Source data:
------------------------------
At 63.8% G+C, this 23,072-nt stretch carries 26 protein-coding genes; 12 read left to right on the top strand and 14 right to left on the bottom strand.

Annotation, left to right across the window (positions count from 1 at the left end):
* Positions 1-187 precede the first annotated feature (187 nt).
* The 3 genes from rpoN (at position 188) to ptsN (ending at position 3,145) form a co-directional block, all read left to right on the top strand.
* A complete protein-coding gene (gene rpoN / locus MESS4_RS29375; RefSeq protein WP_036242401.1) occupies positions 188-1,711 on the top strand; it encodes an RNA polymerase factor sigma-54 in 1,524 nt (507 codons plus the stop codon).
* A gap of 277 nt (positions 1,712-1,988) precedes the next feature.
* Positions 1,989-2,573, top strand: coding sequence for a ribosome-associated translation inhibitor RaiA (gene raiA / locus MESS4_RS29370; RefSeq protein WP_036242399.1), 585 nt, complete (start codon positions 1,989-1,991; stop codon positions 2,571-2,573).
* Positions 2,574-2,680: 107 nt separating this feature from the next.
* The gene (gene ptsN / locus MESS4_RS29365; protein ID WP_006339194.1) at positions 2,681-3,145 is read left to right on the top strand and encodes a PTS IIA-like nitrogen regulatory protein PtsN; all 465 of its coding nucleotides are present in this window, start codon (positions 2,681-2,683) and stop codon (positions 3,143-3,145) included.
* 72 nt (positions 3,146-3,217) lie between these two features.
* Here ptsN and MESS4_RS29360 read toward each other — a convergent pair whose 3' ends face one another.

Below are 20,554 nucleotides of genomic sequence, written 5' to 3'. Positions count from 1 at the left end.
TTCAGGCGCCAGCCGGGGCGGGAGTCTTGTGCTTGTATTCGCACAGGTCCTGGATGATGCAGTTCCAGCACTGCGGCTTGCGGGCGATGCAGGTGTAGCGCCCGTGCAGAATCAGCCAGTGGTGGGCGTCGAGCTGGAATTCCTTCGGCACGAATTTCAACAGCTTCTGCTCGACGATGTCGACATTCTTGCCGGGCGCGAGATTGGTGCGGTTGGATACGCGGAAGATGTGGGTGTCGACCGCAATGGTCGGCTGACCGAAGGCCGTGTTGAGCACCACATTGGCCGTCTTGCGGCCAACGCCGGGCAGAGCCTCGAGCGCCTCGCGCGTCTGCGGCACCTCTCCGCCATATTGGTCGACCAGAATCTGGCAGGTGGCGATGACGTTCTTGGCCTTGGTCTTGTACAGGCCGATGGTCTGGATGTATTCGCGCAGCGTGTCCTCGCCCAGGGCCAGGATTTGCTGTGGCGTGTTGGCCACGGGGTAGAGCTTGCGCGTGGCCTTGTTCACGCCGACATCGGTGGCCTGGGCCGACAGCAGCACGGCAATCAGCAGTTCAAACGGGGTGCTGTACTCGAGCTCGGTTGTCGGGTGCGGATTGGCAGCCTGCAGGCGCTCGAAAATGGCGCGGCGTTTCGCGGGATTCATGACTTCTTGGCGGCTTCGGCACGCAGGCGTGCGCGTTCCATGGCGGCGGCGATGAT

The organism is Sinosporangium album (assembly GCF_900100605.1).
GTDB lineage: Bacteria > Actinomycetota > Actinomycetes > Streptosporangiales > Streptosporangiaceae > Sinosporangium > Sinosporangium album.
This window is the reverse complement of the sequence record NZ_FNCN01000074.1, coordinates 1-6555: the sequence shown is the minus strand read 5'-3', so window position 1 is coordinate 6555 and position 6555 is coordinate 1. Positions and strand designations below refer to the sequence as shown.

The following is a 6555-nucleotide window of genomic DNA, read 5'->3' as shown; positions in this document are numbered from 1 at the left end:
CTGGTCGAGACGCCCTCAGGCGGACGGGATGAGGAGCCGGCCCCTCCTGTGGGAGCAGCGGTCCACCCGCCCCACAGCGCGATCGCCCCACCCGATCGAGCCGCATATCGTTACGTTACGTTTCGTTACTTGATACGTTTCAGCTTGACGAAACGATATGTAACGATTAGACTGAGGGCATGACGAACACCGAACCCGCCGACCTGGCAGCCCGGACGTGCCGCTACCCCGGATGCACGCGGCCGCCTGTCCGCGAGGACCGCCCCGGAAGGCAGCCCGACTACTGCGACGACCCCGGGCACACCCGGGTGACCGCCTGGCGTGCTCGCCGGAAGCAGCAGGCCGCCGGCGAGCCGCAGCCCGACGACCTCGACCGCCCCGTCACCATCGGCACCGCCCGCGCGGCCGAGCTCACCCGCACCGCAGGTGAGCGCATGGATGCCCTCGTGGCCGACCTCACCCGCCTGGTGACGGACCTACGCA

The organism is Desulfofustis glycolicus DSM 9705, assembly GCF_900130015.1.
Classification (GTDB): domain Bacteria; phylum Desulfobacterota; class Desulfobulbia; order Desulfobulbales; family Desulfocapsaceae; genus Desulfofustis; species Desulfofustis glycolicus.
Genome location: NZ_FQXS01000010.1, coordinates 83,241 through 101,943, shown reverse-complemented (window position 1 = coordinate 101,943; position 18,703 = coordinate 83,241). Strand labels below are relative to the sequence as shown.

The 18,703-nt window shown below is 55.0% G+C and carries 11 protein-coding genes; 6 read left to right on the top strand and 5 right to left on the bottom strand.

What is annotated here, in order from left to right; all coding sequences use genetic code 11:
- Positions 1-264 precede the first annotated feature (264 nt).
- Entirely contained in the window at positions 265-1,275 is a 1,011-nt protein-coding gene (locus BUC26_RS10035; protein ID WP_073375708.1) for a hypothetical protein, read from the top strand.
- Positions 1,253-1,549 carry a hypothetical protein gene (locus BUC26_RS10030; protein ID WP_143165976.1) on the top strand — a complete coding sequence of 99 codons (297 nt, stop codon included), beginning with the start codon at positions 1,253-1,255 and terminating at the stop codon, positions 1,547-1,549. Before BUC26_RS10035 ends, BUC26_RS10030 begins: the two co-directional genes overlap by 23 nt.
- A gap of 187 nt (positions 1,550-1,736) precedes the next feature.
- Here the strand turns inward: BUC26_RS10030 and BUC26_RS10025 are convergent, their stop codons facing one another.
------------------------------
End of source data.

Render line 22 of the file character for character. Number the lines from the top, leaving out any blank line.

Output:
The 18,703-nt window shown below is 55.0% G+C and carries 11 protein-coding genes; 6 read left to right on the top strand and 5 right to left on the bottom strand.